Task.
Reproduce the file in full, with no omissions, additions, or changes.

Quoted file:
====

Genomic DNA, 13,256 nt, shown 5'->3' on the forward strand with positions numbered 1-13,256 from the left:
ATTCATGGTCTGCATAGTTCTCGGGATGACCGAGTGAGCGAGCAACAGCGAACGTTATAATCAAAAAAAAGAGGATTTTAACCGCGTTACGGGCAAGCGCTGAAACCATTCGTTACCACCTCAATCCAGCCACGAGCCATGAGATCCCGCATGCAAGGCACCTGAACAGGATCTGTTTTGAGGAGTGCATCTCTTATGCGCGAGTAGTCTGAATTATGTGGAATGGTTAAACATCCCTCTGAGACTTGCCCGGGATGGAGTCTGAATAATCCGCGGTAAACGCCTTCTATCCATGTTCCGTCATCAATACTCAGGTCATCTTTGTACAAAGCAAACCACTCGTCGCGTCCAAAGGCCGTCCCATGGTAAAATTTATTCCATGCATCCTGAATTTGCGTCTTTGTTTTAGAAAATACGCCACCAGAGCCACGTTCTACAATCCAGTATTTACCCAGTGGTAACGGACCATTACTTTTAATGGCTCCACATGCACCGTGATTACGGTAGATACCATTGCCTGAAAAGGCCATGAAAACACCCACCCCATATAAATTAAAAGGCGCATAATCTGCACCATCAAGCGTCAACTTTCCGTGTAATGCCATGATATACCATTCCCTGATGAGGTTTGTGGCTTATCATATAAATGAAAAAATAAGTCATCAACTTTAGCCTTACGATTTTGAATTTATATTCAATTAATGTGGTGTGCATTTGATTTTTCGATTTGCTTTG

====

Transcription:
Genomic DNA, 13,256 nt, shown 5'->3' on the forward strand with positions numbered 1-13,256 from the left:
ATTCATGGTCTGCATAGTTCTCGGGATGACCGAGTGAGCGAGCAACAGCGAACGTTATAATCAAAAAAAAGAGGATTTTAACCGCGTTACGGGCAAGCGCTGAAACCATTCGTTACCACCTCAATCCAGCCACGAGCCATGAGATCCCGCATGCAAGGCACCTGAACAGGATCTGTTTTGAGGAGTGCATCTCTTATGCGCGAGTAGTCTGAATTATGTGGAATGGTTAAACATCCCTCTGAGACTTGCCCGGGATGGAGTCTGAATAATCCGCGGTAAACGCCTTCTATCCATGTTCCGTCATCAATACTCAGGTCATCTTTGTACAAAGCAAACCACTCGTCGCGTCCAAAGGCCGTCCCATGGTAAAATTTATTCCATGCATCCTGAATTTGCGTCTTTGTTTTAGAAAATACGCCACCAGAGCCACGTTCTACAATCCAGTATTTACCCAGTGGTAACGGACCATTACTTTTAATGGCTCCACATGCACCGTGATTACGGTAGATACCATTGCCTGAAAAGGCCATGAAAACACCCACCCCATATAAATTAAAAGGCGCATAATCTGCACCATCAAGCGTCAACTTTCCGTGTAATGCCATGATATACCATTCCCTGATGAGGTTTGTGGCTTATCATATAAATGAAAAAATAAGTCATCAACTTTAGCCTTACGATTTTGAATTTATATTCAATTAATGTGGTGTGCATTTGATTTTTCGATTTGCTTTG